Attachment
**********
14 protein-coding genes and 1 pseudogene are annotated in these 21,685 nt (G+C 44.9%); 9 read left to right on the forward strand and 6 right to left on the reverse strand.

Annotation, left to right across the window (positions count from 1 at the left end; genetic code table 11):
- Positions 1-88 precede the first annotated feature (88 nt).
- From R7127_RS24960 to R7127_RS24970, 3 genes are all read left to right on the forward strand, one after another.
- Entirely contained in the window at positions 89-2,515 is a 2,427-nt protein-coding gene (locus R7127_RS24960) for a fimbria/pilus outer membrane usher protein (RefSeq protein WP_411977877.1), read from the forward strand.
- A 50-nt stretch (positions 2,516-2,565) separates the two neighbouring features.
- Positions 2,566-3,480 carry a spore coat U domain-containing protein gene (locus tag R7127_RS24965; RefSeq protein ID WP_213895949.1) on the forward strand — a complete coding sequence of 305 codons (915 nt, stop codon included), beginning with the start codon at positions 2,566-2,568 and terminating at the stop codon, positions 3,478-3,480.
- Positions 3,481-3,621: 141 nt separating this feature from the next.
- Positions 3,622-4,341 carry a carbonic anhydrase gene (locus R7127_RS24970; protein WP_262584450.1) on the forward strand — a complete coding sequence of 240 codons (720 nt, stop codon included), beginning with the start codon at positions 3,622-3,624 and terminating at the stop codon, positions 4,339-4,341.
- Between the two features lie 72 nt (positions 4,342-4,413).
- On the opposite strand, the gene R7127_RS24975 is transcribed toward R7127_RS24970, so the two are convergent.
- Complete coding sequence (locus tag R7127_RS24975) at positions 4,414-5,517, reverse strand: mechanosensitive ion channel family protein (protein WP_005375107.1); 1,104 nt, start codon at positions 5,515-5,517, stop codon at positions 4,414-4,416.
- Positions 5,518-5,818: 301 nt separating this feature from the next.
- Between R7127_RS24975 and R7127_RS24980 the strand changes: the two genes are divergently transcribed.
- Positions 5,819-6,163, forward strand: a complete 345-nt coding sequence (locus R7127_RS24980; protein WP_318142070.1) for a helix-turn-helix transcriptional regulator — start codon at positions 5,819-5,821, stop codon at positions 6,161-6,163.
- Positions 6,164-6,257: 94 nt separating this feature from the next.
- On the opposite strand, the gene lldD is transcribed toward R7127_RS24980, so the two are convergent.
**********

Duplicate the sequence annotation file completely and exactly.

14 protein-coding genes and 1 pseudogene are annotated in these 21,685 nt (G+C 44.9%); 9 read left to right on the forward strand and 6 right to left on the reverse strand.

Annotation, left to right across the window (positions count from 1 at the left end; genetic code table 11):
- Positions 1-88 precede the first annotated feature (88 nt).
- From R7127_RS24960 to R7127_RS24970, 3 genes are all read left to right on the forward strand, one after another.
- Entirely contained in the window at positions 89-2,515 is a 2,427-nt protein-coding gene (locus R7127_RS24960) for a fimbria/pilus outer membrane usher protein (RefSeq protein WP_411977877.1), read from the forward strand.
- A 50-nt stretch (positions 2,516-2,565) separates the two neighbouring features.
- Positions 2,566-3,480 carry a spore coat U domain-containing protein gene (locus tag R7127_RS24965; RefSeq protein ID WP_213895949.1) on the forward strand — a complete coding sequence of 305 codons (915 nt, stop codon included), beginning with the start codon at positions 2,566-2,568 and terminating at the stop codon, positions 3,478-3,480.
- Positions 3,481-3,621: 141 nt separating this feature from the next.
- Positions 3,622-4,341 carry a carbonic anhydrase gene (locus R7127_RS24970; protein WP_262584450.1) on the forward strand — a complete coding sequence of 240 codons (720 nt, stop codon included), beginning with the start codon at positions 3,622-3,624 and terminating at the stop codon, positions 4,339-4,341.
- Between the two features lie 72 nt (positions 4,342-4,413).
- On the opposite strand, the gene R7127_RS24975 is transcribed toward R7127_RS24970, so the two are convergent.
- Complete coding sequence (locus tag R7127_RS24975) at positions 4,414-5,517, reverse strand: mechanosensitive ion channel family protein (protein WP_005375107.1); 1,104 nt, start codon at positions 5,515-5,517, stop codon at positions 4,414-4,416.
- Positions 5,518-5,818: 301 nt separating this feature from the next.
- Between R7127_RS24975 and R7127_RS24980 the strand changes: the two genes are divergently transcribed.
- Positions 5,819-6,163, forward strand: a complete 345-nt coding sequence (locus R7127_RS24980; protein WP_318142070.1) for a helix-turn-helix transcriptional regulator — start codon at positions 5,819-5,821, stop codon at positions 6,161-6,163.
- Positions 6,164-6,257: 94 nt separating this feature from the next.
- On the opposite strand, the gene lldD is transcribed toward R7127_RS24980, so the two are convergent.